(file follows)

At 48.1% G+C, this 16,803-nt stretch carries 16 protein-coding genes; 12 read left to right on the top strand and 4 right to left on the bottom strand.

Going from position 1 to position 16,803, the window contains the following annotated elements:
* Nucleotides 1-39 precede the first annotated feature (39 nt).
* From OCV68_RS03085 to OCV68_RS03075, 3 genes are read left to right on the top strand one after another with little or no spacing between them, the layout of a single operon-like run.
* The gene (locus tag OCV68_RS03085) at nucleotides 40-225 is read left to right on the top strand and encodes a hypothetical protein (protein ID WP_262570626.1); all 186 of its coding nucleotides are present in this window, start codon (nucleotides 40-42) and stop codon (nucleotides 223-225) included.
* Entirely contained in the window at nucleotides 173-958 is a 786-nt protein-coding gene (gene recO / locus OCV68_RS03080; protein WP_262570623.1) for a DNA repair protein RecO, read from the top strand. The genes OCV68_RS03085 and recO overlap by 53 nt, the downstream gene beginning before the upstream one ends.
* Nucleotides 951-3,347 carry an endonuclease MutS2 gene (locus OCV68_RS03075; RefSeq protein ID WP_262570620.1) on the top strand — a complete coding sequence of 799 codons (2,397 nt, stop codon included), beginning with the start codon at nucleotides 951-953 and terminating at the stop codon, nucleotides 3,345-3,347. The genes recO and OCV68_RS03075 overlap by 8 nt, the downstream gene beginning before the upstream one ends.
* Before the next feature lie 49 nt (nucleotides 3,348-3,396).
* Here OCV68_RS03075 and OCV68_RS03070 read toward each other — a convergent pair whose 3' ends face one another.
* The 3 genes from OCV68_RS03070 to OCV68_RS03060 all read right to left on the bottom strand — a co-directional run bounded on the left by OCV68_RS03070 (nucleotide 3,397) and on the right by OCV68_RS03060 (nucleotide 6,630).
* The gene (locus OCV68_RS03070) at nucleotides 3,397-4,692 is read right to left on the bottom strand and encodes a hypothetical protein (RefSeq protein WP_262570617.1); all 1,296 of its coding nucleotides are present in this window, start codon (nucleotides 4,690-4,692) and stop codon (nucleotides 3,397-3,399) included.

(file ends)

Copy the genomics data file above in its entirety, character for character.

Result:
At 48.1% G+C, this 16,803-nt stretch carries 16 protein-coding genes; 12 read left to right on the top strand and 4 right to left on the bottom strand.

Going from position 1 to position 16,803, the window contains the following annotated elements:
* Nucleotides 1-39 precede the first annotated feature (39 nt).
* From OCV68_RS03085 to OCV68_RS03075, 3 genes are read left to right on the top strand one after another with little or no spacing between them, the layout of a single operon-like run.
* The gene (locus tag OCV68_RS03085) at nucleotides 40-225 is read left to right on the top strand and encodes a hypothetical protein (protein ID WP_262570626.1); all 186 of its coding nucleotides are present in this window, start codon (nucleotides 40-42) and stop codon (nucleotides 223-225) included.
* Entirely contained in the window at nucleotides 173-958 is a 786-nt protein-coding gene (gene recO / locus OCV68_RS03080; protein WP_262570623.1) for a DNA repair protein RecO, read from the top strand. The genes OCV68_RS03085 and recO overlap by 53 nt, the downstream gene beginning before the upstream one ends.
* Nucleotides 951-3,347 carry an endonuclease MutS2 gene (locus OCV68_RS03075; RefSeq protein ID WP_262570620.1) on the top strand — a complete coding sequence of 799 codons (2,397 nt, stop codon included), beginning with the start codon at nucleotides 951-953 and terminating at the stop codon, nucleotides 3,345-3,347. The genes recO and OCV68_RS03075 overlap by 8 nt, the downstream gene beginning before the upstream one ends.
* Before the next feature lie 49 nt (nucleotides 3,348-3,396).
* Here OCV68_RS03075 and OCV68_RS03070 read toward each other — a convergent pair whose 3' ends face one another.
* The 3 genes from OCV68_RS03070 to OCV68_RS03060 all read right to left on the bottom strand — a co-directional run bounded on the left by OCV68_RS03070 (nucleotide 3,397) and on the right by OCV68_RS03060 (nucleotide 6,630).
* The gene (locus OCV68_RS03070) at nucleotides 3,397-4,692 is read right to left on the bottom strand and encodes a hypothetical protein (RefSeq protein WP_262570617.1); all 1,296 of its coding nucleotides are present in this window, start codon (nucleotides 4,690-4,692) and stop codon (nucleotides 3,397-3,399) included.